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Ostracod diversity and sea-level changes in the Late Cretaceous of southern England

Ostracod diversity and sea-level changes in the Late Cretaceous of southern England

Slipper, Ian J. (2005) Ostracod diversity and sea-level changes in the Late Cretaceous of southern England. Palaeogeography, Palaeoclimatology, Palaeoecology, 225 (1-4). pp. 266-282. ISSN 0031-0182 (doi:

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The available data of ostracod ranges for the Cenomanian, Campanian and Maastrichtian stages of the Late Cretaceous of the northern part of the Anglo-Paris Basin were examined and combined with new data from the Turonian, Santonian and Coniacian stages. A new cumulative species diversity curve is presented for the Ostracoda of the Late Cretaceous of Britain. The results obtained challenge the method of chronoecologic charts to determine sea-level from diversity. When a more complete data set is applied, and compared with published sea-level curves, the result is the inverse of that previously predicted by employing chronoecologic charts. A model is presented of changing sea-levels in S.E. England from the Cenomanian through to the Santonian, which integrates the new diversity data with published sea-level changes and curves of stable isotopes of oxygen and carbon. In the earliest Cenomanian, low diversity is associated with a deeper water depositional environment and warmer temperatures. The mid-Cenomanian diversity maximum corresponds to a regressive trough and cooler water. Over the Cenomanian– Turonian boundary interval the diversity minimum is correlated with global sea-level and temperature maxima. The proportion of ostracods possessing eye tubercles falls to a minimum over this period. After the diversity crash, the Cenomanian fauna was replaced by the new Turonian fauna; east–west migrations into the Anglo-Paris Basin were facilitated by the sea-level rise overcoming marginal basin highs. The pattern seen in the mid-Cenomanian is also present at the Turonian–Coniacian boundary interval; that of high diversity corresponding with a regressive trough on a long-term regressive trend with cooling conditions. The model for this northern part of the Anglo-Paris Basin then associates high diversity with regressive cooler conditions, and low diversity with deeper and warmer water.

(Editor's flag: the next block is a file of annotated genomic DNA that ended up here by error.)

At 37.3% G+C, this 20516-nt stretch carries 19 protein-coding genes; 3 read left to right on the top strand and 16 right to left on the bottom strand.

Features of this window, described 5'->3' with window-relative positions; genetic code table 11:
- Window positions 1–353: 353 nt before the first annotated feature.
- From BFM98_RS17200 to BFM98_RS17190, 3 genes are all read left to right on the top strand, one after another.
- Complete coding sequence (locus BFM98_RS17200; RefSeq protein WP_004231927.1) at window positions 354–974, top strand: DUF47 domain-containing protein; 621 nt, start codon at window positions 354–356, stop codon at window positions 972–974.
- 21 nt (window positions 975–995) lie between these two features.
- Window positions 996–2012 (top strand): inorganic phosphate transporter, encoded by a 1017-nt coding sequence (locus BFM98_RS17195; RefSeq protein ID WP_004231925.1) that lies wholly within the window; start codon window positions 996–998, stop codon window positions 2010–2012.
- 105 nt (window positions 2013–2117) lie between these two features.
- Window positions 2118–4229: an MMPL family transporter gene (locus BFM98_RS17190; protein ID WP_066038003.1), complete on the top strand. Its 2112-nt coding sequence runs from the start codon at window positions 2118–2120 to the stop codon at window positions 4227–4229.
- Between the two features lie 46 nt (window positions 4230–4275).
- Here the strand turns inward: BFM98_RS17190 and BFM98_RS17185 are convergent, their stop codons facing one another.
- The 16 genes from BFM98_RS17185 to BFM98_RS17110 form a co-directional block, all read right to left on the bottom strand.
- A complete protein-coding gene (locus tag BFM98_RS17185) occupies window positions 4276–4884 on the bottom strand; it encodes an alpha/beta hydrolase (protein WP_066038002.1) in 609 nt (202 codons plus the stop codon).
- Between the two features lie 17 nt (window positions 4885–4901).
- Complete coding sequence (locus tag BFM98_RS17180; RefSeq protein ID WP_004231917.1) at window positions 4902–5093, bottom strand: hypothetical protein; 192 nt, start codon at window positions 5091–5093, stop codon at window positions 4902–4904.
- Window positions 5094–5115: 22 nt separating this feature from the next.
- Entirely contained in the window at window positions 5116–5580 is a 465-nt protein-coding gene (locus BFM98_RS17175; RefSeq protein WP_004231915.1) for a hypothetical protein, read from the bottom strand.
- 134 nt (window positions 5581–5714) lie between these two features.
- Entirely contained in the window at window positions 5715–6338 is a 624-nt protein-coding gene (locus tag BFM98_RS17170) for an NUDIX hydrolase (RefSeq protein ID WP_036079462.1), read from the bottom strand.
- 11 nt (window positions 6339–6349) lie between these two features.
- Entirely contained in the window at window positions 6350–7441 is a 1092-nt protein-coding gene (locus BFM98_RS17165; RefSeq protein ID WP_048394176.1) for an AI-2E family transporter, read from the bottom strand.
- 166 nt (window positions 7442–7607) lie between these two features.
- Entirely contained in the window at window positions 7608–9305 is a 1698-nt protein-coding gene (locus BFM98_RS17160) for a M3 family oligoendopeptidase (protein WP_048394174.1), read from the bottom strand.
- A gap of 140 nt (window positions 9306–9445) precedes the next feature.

Item Type: Article
Uncontrolled Keywords: Ostracods, Late Cretaceous, Diversity, Sea-level changes, Southeast England
Pre-2014 Departments: School of Science
Last Modified: 14 Oct 2016 09:29

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